As a freelancer, a self-employed individual, or an independent contractor, it is your responsibility to track and report your income and pay appropriate taxes. In the event of substantial side gig income, you may even have to make quarterly tax payments.
You will need to know your tax bracket. Usually, you will have to set aside at least 20%-30% of your side hustle income for taxes. However, your accountant or a financial advisor can help clarify the tax liability of your side gigs more accurately.
During the DollarSprout Side Hustle Survey, 20% of survey participants (one in every five) said they received an unexpected tax bill at the end of the year. To avoid this, plan your taxes well in advance.
4. Maintain Separate Bank Account for Side Hustle
Tracking your finances, especially when you combine your primary income with your side hustle earnings, can be confusing. You don’t want to end up paying more taxes than you owe. It may adversely affect your budget.
On the other hand, if you pay fewer taxes than you owe, you may have to pay a late fee or a fine. That’s why opening a separate bank account for your side hustle can be of great help. It can offer the following unique benefits.
- You can easily track side gig earnings and spending.
- You can accurately calculate your taxes.
- You can determine whether or not a side gig is worth investing your energy and time.
- You can track payments received from different clients, making it easier to follow them up.
5. Invest the Remaining Side Gig Money Wisely
Like most Americans, you may also be working a side hustle to pay your bills, credit cards, mortgage, or a student loan. If your credit card debt or student loans are huge, you can think of making additional payments to pay off the debt quickly.
However, if you don’t have any significant debt and already managed to put aside some of your side gig money, you can start thinking about investing it. For example, you can open an Individual Retirement Account or IRA to start building a nest egg for your retirement.
Any individual can open an IRA. There is no age limit. In an IRA, you can choose from stocks, bonds, and Certificates of Deposit (CDs), among other investment options. You can do the research yourself and invest accordingly. You can also consult a professional financial advisor to help you make suitable investments.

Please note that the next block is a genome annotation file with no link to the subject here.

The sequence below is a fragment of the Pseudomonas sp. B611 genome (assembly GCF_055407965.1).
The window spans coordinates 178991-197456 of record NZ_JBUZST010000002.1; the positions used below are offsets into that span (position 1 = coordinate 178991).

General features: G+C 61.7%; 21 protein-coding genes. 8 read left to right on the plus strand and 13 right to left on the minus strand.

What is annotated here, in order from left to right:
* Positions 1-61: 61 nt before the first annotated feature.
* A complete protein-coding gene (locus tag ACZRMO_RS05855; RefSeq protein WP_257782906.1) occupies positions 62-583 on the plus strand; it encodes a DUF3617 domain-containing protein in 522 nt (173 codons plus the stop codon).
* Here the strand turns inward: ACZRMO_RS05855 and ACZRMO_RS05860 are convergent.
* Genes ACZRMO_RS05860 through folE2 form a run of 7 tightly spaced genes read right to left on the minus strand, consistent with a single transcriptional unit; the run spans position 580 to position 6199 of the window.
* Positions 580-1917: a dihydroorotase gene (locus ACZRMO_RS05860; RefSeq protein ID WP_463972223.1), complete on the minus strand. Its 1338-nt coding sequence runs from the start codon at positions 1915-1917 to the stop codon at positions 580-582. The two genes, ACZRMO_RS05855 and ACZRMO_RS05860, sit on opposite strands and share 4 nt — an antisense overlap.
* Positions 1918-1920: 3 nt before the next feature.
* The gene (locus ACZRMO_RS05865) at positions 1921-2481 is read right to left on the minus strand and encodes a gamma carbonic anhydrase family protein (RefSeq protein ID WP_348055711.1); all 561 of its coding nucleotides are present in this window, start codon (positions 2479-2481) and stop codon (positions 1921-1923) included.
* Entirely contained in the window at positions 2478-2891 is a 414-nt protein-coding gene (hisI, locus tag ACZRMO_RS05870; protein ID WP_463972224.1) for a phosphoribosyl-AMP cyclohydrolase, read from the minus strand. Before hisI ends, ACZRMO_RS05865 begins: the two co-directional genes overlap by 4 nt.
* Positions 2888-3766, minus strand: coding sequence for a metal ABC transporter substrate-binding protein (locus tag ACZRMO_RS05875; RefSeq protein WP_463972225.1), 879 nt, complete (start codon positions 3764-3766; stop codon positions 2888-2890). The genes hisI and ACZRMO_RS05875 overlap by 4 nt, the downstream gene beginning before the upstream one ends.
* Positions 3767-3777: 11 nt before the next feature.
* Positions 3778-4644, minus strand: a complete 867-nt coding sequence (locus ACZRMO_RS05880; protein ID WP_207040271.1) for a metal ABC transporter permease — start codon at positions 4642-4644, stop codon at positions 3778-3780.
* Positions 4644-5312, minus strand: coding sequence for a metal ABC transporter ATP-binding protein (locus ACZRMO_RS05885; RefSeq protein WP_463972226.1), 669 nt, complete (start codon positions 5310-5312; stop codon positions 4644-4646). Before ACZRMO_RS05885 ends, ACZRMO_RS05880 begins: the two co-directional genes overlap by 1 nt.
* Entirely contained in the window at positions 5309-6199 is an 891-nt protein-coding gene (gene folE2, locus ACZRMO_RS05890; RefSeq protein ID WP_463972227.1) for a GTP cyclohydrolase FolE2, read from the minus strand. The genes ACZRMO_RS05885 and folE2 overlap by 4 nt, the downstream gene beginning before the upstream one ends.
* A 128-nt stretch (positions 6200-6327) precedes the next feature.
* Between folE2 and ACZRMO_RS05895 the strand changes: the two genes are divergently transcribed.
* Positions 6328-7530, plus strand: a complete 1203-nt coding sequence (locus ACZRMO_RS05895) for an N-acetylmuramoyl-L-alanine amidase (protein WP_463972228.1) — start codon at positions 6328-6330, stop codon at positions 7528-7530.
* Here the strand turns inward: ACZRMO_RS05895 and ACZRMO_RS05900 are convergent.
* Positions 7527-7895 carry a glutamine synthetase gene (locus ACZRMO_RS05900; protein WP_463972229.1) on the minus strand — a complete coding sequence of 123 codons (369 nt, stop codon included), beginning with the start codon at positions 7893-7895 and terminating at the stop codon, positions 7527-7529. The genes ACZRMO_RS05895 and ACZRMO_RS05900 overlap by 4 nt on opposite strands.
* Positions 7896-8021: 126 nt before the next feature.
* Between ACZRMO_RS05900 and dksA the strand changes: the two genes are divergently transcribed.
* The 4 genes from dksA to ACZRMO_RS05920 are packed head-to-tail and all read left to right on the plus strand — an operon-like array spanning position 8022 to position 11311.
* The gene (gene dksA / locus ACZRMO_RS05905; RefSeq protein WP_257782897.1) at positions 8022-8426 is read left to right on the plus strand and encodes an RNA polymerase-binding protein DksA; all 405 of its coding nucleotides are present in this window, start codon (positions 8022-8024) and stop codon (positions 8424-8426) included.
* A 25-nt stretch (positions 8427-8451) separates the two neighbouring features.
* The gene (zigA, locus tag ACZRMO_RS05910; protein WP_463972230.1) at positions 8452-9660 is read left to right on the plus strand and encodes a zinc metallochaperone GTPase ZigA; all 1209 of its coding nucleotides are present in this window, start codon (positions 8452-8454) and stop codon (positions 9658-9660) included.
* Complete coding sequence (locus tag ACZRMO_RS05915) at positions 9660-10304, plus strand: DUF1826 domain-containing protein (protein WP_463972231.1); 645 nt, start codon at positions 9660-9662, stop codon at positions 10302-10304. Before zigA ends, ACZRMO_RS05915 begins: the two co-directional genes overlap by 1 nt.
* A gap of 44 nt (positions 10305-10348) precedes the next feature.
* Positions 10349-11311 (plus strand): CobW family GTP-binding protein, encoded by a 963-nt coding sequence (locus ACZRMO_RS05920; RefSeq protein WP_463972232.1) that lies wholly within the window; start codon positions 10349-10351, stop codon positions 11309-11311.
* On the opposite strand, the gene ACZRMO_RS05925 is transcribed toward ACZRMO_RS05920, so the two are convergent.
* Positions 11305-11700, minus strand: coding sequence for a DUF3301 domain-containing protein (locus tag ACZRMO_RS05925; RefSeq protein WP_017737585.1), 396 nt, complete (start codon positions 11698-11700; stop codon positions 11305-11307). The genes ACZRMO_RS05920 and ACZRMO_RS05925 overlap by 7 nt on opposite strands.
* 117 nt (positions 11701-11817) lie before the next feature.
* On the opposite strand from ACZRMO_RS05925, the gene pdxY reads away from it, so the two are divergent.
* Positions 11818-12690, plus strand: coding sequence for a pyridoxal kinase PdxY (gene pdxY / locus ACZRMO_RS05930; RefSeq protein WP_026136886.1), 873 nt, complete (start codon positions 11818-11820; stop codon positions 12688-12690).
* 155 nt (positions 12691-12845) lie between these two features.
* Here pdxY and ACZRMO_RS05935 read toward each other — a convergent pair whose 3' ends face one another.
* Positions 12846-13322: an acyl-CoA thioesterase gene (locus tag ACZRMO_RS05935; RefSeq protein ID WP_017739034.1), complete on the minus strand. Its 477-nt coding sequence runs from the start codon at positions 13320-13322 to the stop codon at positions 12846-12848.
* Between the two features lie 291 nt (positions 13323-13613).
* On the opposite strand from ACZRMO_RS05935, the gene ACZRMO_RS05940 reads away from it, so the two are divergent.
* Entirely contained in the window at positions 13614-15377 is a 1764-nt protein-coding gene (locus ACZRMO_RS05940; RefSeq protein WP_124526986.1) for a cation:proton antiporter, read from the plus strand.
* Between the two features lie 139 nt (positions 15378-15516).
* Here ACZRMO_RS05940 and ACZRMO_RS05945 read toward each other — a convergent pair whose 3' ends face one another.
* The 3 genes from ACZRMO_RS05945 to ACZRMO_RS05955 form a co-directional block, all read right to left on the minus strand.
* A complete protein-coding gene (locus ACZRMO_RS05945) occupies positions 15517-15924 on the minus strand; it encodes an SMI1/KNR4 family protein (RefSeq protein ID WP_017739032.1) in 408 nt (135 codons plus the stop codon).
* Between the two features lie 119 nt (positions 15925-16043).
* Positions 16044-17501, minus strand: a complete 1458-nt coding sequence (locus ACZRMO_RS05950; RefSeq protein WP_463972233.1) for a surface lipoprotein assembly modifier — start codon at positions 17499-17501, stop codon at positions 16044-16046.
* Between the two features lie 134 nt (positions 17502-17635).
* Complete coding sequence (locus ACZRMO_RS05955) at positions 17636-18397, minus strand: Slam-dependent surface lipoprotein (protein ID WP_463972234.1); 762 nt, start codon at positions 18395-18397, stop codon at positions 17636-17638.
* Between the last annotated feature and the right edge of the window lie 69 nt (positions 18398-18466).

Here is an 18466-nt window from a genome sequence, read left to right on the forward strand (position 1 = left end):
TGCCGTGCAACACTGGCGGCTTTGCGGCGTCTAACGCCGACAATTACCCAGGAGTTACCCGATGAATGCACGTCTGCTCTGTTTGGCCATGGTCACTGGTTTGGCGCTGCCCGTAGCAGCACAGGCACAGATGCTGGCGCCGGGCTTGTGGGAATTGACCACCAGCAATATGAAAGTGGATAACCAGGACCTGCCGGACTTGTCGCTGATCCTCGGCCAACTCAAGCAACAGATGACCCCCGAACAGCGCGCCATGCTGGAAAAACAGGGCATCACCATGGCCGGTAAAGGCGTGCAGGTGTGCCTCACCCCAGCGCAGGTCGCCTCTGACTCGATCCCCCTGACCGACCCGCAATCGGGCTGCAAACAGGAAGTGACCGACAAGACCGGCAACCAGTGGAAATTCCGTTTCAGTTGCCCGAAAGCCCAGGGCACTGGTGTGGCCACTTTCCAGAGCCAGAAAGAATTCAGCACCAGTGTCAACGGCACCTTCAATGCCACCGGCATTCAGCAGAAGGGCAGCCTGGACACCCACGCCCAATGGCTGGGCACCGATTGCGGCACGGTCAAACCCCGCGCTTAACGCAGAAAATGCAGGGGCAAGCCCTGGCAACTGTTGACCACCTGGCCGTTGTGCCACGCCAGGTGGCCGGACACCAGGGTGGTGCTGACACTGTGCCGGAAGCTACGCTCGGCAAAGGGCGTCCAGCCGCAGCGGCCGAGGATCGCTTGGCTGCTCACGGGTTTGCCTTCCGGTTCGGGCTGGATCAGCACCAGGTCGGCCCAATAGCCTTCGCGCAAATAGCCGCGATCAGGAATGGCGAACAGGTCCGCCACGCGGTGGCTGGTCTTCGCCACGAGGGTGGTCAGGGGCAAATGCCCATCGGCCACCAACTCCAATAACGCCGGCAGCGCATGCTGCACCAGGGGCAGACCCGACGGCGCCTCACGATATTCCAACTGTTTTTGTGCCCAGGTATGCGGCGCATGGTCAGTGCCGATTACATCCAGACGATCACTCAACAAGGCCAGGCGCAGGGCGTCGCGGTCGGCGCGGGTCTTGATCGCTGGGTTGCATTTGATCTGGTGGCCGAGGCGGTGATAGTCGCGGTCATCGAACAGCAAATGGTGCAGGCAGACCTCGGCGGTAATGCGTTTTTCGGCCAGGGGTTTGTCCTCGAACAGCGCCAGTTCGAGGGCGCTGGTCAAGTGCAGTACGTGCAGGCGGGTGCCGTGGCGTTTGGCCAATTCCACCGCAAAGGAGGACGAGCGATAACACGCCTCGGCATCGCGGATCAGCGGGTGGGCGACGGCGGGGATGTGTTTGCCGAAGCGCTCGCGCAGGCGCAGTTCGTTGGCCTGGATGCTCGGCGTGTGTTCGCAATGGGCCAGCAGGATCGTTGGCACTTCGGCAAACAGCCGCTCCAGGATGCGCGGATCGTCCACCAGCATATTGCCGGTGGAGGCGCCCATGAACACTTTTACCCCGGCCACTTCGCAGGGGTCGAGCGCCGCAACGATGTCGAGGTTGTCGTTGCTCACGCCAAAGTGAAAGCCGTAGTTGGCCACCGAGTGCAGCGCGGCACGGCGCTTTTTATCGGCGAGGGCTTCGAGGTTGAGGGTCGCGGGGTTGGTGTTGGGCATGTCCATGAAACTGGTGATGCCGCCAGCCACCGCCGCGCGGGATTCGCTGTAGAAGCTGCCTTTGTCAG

Another option is to put aside money for real estate investment. You can also save money to treat yourself. For example, you can start saving for a vacation in the Caribbean or a new car or bike. You can set your financial goal and start putting the remaining funds aside accordingly.
6. Manage Your Side Gig Debt Carefully
Many side gigs require you to make an upfront investment. It is better if you can make this investment from your savings. You can also find a side hustle that requires no initial investment or seed money.
You should avoid taking any side hustle debt, at least in the beginning. If the gig fails to take off, you could land in financial hot waters. That’s why you will need to get your basics in place first.
Your basic market research should help you answer the following critical questions.
- How do you plan to make money?
- What skills and resources do you need to make money?
- Is there any competition? How do you plan to overcome it?
- What is the minimum investment you need to start your gig or take it to the next level?
- How much experience do you need before taking your gig to the next level?
Once you have earned enough experience running your side hustle, you can think of using debt for expansion. Make sure to use the debt in small installments to avoid putting pressure on your finances. Also, consult professional financial advisors and business consultants before signing up for any debt.
Working a side hustle is a great way to supplement your income and secure your financial future. However, you can’t reach your financial freedom without proper planning. You will need to put as much thought into managing your side hustle earnings as you did in running the gig itself.
These six tips will prove helpful in managing the extra money made from your side gigs. How do you manage your side gig income? Feel free to share your experience in the comments.